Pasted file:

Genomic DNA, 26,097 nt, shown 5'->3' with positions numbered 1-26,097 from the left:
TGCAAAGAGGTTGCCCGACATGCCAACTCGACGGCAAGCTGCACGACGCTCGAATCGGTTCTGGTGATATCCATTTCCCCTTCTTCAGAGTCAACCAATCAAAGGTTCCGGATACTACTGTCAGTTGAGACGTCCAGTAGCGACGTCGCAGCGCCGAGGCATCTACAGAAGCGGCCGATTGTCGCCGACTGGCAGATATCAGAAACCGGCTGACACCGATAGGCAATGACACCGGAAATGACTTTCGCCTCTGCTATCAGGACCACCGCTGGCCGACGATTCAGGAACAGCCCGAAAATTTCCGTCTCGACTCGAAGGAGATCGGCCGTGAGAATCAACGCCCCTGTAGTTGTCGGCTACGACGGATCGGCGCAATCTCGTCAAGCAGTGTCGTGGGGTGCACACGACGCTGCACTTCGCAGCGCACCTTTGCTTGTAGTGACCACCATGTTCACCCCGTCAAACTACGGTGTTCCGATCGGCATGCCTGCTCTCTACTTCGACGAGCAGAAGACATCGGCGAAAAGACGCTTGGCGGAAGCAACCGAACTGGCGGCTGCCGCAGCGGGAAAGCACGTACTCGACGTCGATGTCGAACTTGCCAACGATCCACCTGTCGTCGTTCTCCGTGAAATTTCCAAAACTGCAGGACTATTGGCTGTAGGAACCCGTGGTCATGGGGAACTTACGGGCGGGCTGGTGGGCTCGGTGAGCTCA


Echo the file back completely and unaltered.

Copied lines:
Genomic DNA, 26,097 nt, shown 5'->3' with positions numbered 1-26,097 from the left:
TGCAAAGAGGTTGCCCGACATGCCAACTCGACGGCAAGCTGCACGACGCTCGAATCGGTTCTGGTGATATCCATTTCCCCTTCTTCAGAGTCAACCAATCAAAGGTTCCGGATACTACTGTCAGTTGAGACGTCCAGTAGCGACGTCGCAGCGCCGAGGCATCTACAGAAGCGGCCGATTGTCGCCGACTGGCAGATATCAGAAACCGGCTGACACCGATAGGCAATGACACCGGAAATGACTTTCGCCTCTGCTATCAGGACCACCGCTGGCCGACGATTCAGGAACAGCCCGAAAATTTCCGTCTCGACTCGAAGGAGATCGGCCGTGAGAATCAACGCCCCTGTAGTTGTCGGCTACGACGGATCGGCGCAATCTCGTCAAGCAGTGTCGTGGGGTGCACACGACGCTGCACTTCGCAGCGCACCTTTGCTTGTAGTGACCACCATGTTCACCCCGTCAAACTACGGTGTTCCGATCGGCATGCCTGCTCTCTACTTCGACGAGCAGAAGACATCGGCGAAAAGACGCTTGGCGGAAGCAACCGAACTGGCGGCTGCCGCAGCGGGAAAGCACGTACTCGACGTCGATGTCGAACTTGCCAACGATCCACCTGTCGTCGTTCTCCGTGAAATTTCCAAAACTGCAGGACTATTGGCTGTAGGAACCCGTGGTCATGGGGAACTTACGGGCGGGCTGGTGGGCTCGGTGAGCTCA